ous enough to obey to the uttermost the truth he saw, he became, in the most natural manner, an indispensable power in the State. Without such vital support as he, and such as he, brought to the government, where would that government be? When one remembers his incessant service; his journeys and residences in many States; the societies he worked with; the councils in which he sat; the wide correspondence, presently enlarged by printed circulars, then by newspapers established wholly or partly at his own cost; the useful suggestions; the celerity with which his purpose took form; and his immovable convictions, - I think this single will was worth to the cause ten thousand ordinary partisans, well-disposed enough, but of feebler and interrupted action.

These interests, which he passionately adopted, inevitably led him into personal communication with patriotic persons holding the same views, — with two Presidents, with members of Congress, with officers of the government and of the army, and with leading people everywhere. He had been always a man of simple tastes, and through all his years devoted to the growing details of his prospering manufactory. But this sudden association now with the leaders of parties and persons of pronounced power and influence in the nation, and the broad hospitality which brought them about his board at his own house, or in New York, or in Washington, never altered one feature of his face, one trait of his manners. There he sat in the council, a simple, resolute Republican, an enthusiast only in his love of freedom and the good of men; with no pride of opinion, and with this distinction, that, if he could not bring his associates to adopt his measure, he accepted with entire sweetness the next best measure which could secure their assent. But these public benefits were purchased at a severe cost.

For a year or two, the most affectionate and domestic of men became almost a stranger in his beautiful home. And it was too plain that the excessive toil and anxieties into which his ardent spirit led him overtasked his strength, and wore out prematurely his constitution. It is sad that such a life should end prematurely; but when I consider that he lived long enough to see with his own eyes the salvation of his country, to which he had given all his heart; that he did not know an idle day; was never called to suffer under the decays and loss of his powers, or to see that others were waiting for his place and privilege, but lived while he lived, and beheld his work prosper for the joy and benefit of all mankind, -- I count him happy among men.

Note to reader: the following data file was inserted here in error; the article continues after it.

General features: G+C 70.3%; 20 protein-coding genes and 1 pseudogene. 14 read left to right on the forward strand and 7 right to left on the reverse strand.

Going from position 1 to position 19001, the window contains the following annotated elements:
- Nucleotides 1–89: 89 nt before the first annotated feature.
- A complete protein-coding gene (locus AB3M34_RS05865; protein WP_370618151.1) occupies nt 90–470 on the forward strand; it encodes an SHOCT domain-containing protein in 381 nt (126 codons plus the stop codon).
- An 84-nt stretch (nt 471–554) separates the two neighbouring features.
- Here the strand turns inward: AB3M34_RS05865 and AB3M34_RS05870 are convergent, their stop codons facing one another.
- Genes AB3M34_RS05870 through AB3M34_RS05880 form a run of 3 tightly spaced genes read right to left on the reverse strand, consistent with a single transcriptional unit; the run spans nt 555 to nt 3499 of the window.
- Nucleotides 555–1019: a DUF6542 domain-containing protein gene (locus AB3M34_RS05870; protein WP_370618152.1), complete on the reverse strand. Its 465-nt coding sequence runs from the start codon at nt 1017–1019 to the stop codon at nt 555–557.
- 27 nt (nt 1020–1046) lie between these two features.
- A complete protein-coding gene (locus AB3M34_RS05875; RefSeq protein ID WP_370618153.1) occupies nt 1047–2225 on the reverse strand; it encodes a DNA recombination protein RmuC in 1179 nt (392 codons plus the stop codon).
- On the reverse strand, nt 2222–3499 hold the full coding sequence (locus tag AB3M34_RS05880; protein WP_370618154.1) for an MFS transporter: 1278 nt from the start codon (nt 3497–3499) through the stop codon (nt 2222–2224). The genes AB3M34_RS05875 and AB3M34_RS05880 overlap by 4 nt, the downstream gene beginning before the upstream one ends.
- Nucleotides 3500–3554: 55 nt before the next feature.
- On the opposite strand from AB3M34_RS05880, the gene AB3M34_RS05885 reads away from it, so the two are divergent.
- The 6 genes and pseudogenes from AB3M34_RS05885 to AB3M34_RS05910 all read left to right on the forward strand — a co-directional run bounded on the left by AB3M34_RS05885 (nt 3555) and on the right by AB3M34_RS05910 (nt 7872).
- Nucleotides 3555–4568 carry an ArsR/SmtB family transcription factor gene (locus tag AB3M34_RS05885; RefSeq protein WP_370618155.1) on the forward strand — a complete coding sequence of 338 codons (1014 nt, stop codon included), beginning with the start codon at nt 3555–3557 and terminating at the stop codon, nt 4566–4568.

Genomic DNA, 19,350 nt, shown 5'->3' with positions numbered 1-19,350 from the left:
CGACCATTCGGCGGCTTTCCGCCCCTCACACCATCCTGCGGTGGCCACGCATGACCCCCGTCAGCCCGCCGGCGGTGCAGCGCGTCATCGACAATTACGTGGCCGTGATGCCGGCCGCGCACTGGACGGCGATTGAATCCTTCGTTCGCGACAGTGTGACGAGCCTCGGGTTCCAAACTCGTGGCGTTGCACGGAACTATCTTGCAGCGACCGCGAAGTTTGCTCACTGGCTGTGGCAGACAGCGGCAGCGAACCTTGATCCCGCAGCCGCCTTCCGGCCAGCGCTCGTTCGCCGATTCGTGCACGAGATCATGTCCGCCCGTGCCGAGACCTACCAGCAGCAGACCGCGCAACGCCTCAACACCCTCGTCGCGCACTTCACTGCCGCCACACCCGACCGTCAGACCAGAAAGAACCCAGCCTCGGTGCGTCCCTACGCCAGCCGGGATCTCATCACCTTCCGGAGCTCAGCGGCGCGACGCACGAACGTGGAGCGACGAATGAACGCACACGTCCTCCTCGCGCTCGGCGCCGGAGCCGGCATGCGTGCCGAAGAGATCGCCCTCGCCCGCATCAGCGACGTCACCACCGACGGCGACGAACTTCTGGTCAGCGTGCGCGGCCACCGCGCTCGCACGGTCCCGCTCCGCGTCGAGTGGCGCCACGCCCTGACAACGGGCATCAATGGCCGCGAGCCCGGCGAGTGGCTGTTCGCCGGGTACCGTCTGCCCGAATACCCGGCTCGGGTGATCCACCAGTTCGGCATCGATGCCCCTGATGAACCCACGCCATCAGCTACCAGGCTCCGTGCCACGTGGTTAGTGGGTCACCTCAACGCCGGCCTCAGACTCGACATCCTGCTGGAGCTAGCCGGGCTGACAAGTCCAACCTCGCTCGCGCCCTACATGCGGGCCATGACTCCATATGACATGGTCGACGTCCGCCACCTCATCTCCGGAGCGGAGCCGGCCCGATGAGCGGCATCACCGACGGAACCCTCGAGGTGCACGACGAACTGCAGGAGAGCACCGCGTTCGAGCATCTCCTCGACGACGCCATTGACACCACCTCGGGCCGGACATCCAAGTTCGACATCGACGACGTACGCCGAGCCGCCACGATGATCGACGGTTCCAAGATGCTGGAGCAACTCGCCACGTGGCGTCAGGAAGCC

Almost I am ready to say to these mourners, Be not too proud in your grief, when you remember that there is not a town in the remote State of Kansas that will not weep with you as at the loss of its founder; not a Southern State in which the freedmen will not learn to-day from their preachers that one of their most efficient benefactors has departed, and will cover his memory with benedictions; and that, after all his efforts to serve men without appearing to do so, there is hardly a man in this country worth knowing who does not hold his name in exceptional honor. And there is to my mind somewhat so absolute in the action of a good man, that we do not, in thinking of him, so much as make any question of the future. For the Spirit of the Universe seems to say: He has done well; is not that saying all?”


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To Baron von Hammer Purgstall, who died in Vienna during the last year, we owe our best knowledge of the Persians. He has translated into German, besides the “Divan

Divan” of Hafiz, specimens of two hundred poets, who wrote during a period of five and a half centuries, from A. D. 1000 to 1550. The seven masters of the Persian Parnassus, Firdousi, Enweri, Nisami, Dschelaleddin, Saadi, Hafiz, and Dschami, have ceased to be empty names; and others, like Ferideddin Attar, and Omar Chiam, promise to rise in Western estimation. That for which mainly books exist is communicated in these rich extracts. Many qualities go to make a good telescope, largeness of the field, facility of sweeping the meridian, achromatic purity of lenses, and so forth, but the one eminent value is the space-penetrating power; and there are many virtues in books, — but the essential value is the adding of knowledge to our stock, by the record of new facts, and, better, by the record of intuitions, which distribute facts, and are the formulas which supersede all histories.